On US Kindle, Canada Kindle, UK Kindle, Nook, Smashwords, Apple, and Kobo. On Kindle in Australia, France, Germany, Italy, Spain, Brazil, Japan, India, Mexico, and Netherlands.

Arachne
A Locus Hardcover Bestseller
“Powerful . . . Entertaining . . . Imaginative.” –People Magazine
SOON BACK IN PRINT!
On US Kindle, UK Kindle, Canada Kindle, Australia Kindle, Barnes and Noble, Apple, Kobo, and Smashwords. On Kindle in France Kindle, Germany Kindle, Italy Kindle, Netherlands Kindle, Spain Kindle, Mexico Kindle, Brazil Kindle, India Kindle, and Japan Kindle.

Cyberweb
Sequel to Arachne
“Mason’s endearing characters and their absorbing adventures will hook even the most jaded SF fan.” –Booklist
SOON BACK IN PRINT!
On US Kindle, BarnesandNoble, Apple, Kobo, and Smashwords. Also on UK Kindle, Canada Kindle, Australia Kindle, Brazil Kindle, France Kindle, Germany Kindle, India Kindle, Italy Kindle, Japan Kindle, Mexico Kindle, Netherlands Kindle, and Spain Kindle.

THANK YOU!

If you would like to receive Lisa Mason’s quarterly newsletter, New Book News, please respond by email to lisasmason@aol.com, enter “Add Me” on the subject line, and it shall be done. You may unsubscribe at any time.

An independent enterprise and a free-lance writer since 1991.
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From the author of Summer Of Love, A Time Travel (a Philip K. Dick Award Finalist and San Francisco Chronicle Recommended Book). On BarnesandNoble, US Kindle, Canada Kindle, UK Kindle, Smashwords, Apple, and Kobo. On Kindle in Australia, France, Germany, Italy, Spain, Brazil, Japan, India, Mexico, and Netherlands. NOW BACK IN PRINT at https://www.amazon.com/Summer-Love-Travel-Lisa-Mason/dp/1548106119/

The Gilded Age, A Time Travel (a New York Times Notable Book and New York Public Library Recommended Book). On BarnesandNoble, US Kindle, Canada Kindle, UK Kindle, Apple, Kobo, and Smashwords. On Kindle in Australia, France, Germany, Italy, Spain, Brazil, Japan, India, Mexico, and Netherlands. NOW BACK IN PRINT at https://www.amazon.com/Gilded-Age-Time-Travel/dp/1975853172/

One Day in the Life of Alexa. On BarnesandNoble, US Kindle, Canada Kindle, UK Kindle, Smashwords, Apple, and Kobo. On Kindle in Australia, France, Germany, Italy, Spain, Brazil, Japan, India, Mexico, and Netherlands. NOW IN PRINT at https://www.amazon.com/One-Life-Alexa-Lisa-Mason/dp/1546783091.

The Garden of Abracadabra (“Fun and enjoyable urban fantasy . . . I want to read more!) On BarnesandNoble, US Kindle, Canada Kindle, UK Kindle, Apple, Kobo, and Smashwords. On Kindle in Australia, France, Germany, Italy, Spain, Brazil, Japan, India, Mexico, and Netherlands. NOW IN PRINT! ORDER at https://www.amazon.com/dp/1978148291/

Strange Ladies: 7 Stories (“A must-read collection—The San Francisco Review of Books). On Nook, US Kindle, Canada Kindle, UK Kindle, Smashwords, Apple, and Kobo. On Kindle in Australia, France, Germany, Italy, Spain, Brazil, Japan, India, Mexico, and Netherlands. ORDER IN PRINT at https://www.amazon.com/Strange-Ladies-Stories-Lisa-Mason/dp/1981104380/!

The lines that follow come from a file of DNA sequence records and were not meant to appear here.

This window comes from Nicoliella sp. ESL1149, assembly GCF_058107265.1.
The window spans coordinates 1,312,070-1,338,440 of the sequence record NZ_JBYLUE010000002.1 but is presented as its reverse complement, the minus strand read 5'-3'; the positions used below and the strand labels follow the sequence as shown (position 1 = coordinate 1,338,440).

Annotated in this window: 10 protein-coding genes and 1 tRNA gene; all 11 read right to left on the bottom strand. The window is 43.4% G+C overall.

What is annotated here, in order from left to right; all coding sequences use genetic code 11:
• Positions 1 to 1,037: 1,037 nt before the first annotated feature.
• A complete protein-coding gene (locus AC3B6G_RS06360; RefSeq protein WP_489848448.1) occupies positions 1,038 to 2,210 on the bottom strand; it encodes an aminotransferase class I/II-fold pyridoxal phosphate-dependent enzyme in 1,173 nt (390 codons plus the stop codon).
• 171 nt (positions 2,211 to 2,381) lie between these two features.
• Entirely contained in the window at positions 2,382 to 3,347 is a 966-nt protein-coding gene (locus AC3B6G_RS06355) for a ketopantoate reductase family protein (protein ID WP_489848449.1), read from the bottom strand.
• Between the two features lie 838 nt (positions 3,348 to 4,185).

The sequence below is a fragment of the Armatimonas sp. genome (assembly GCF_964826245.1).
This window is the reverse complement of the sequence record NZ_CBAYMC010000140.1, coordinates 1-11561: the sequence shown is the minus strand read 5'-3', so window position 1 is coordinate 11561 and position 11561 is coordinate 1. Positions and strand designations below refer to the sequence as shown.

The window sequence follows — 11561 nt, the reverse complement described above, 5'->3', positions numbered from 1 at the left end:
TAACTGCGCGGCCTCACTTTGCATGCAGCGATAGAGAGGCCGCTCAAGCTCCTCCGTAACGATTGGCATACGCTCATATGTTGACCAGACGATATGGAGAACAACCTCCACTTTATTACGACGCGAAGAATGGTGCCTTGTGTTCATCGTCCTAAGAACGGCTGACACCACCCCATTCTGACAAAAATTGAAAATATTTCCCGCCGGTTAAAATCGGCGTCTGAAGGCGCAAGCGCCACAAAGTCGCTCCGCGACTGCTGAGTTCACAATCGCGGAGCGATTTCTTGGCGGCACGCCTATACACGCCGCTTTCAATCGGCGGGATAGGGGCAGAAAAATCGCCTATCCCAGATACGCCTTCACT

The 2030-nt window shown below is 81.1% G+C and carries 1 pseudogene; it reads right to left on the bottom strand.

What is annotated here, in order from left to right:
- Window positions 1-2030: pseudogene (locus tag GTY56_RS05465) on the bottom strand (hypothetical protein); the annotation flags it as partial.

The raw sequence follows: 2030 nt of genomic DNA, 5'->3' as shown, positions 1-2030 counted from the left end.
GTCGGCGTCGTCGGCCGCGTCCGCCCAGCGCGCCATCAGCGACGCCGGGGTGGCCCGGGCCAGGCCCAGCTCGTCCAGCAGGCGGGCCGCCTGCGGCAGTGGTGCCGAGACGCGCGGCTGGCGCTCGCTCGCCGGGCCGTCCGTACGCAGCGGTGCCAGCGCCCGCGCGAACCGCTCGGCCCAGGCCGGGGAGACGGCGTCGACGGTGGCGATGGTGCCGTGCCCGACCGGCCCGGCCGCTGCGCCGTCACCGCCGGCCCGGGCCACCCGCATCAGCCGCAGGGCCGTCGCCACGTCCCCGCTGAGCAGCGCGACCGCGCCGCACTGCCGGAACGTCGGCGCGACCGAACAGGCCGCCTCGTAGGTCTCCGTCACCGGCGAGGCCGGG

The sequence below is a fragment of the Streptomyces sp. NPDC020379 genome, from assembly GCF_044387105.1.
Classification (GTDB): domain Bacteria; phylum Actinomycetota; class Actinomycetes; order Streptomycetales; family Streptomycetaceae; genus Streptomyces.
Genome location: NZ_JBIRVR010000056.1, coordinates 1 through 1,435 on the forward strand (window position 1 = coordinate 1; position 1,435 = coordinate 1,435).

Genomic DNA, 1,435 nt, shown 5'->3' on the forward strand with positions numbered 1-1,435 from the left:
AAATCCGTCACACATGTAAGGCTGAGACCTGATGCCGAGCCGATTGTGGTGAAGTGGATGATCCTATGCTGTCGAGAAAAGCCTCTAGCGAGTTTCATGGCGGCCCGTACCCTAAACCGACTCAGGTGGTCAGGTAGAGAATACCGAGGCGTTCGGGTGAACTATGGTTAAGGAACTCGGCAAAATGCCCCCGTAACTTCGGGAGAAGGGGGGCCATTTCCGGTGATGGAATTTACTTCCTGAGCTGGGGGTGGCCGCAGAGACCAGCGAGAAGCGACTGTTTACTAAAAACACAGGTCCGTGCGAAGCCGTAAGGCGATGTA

Arachne (a Locus Bestseller). On US Kindle, UK Kindle, Canada Kindle, Australia Kindle, Barnes and Noble, Apple, Kobo, and Smashwords. On Kindle in France Kindle, Germany Kindle, Italy Kindle, Netherlands Kindle, Spain Kindle, Mexico Kindle, Brazil Kindle, India Kindle, and Japan Kindle. SOON BACK IN PRINT.

Cyberweb (sequel to Arachne). is on US Kindle, BarnesandNoble, Apple, Kobo, and Smashwords. Also on UK Kindle, Canada Kindle, Australia Kindle, Brazil Kindle, France Kindle, Germany Kindle, India Kindle, Italy Kindle, Japan Kindle, Mexico Kindle, Netherlands Kindle, and Spain Kindle. SOON BACK IN PRINT.

Celestial Girl, A Lily Modjeska Mystery (Five stars) On Nook, US Kindle, Canada Kindle, UK Kindle, Smashwords, Apple, and Kobo. On Kindle in Australia, France, Germany, Italy, Spain, Brazil, Japan, India, Mexico, and Netherlands.

Shaken On BarnesandNoble, US Kindle, Canada Kindle, UK Kindle, Apple, Kobo, and Smashwords. Also on Kindle in Australia, France, Germany, Italy, Spain, Brazil, Japan, India, Mexico, and Netherlands.

Hummers On BarnesandNoble, US Kindle, Canada Kindle, UK Kindle, Apple, Kobo, and Smashwords. Also on Kindle in Australia, France, Germany, Italy, Spain, Brazil, Japan, Mexico, Netherlands, and India.

Daughter of the Tao On US Kindle, Canada Kindle, UK Kindle, BarnesandNoble, Apple, Kobo, and Smashwords. Also on Kindle in AustraliaFrance, Germany, Italy, Spain, Brazil, Japan, India, Mexico, and Netherlands.

Every Mystery Unexplained On BarnesandNoble, US Kindle, Canada Kindle, UK Kindle, Apple, Kobo, and Smashwords. Also on Kindle in Australia, France, Germany, Italy, Spain, Brazil, Japan, Mexico, Netherlands, and India.

Tomorrow’s Child On BarnesandNoble, US Kindle, Canada Kindle, UK Kindle, Apple, Kobo, and Smashwords. Also on Kindle in Australia, France, Germany, Italy, Spain, Brazil, Japan, India, Mexico, and Netherlands.

The Sixty-third Anniversary of Hysteria On BarnesandNoble, US Kindle, Canada Kindle, UK Kindle, Apple, Kobo, and Smashwords. Also on Kindle in Australia, France, Germany, Italy, Spain, Brazil, Japan, Mexico, Netherlands, and India.

U F uh-O On BarnesandNoble, US Kindle, Canada Kindle, UK Kindle, Apple, Kobo, and Smashwords. Also on Kindle in Australia, France, Germany, Italy, Spain, Brazil, Japan, Mexico, Netherlands, and India.

Tesla, A Screenplay On US Kindle, Canada Kindle, UK Kindle, BarnesandNoble, Apple, Kobo, and Smashwords. Also on Kindle in Australia, France, Germany, Italy, Spain, Brazil, Japan, Mexico, Netherlands, and India.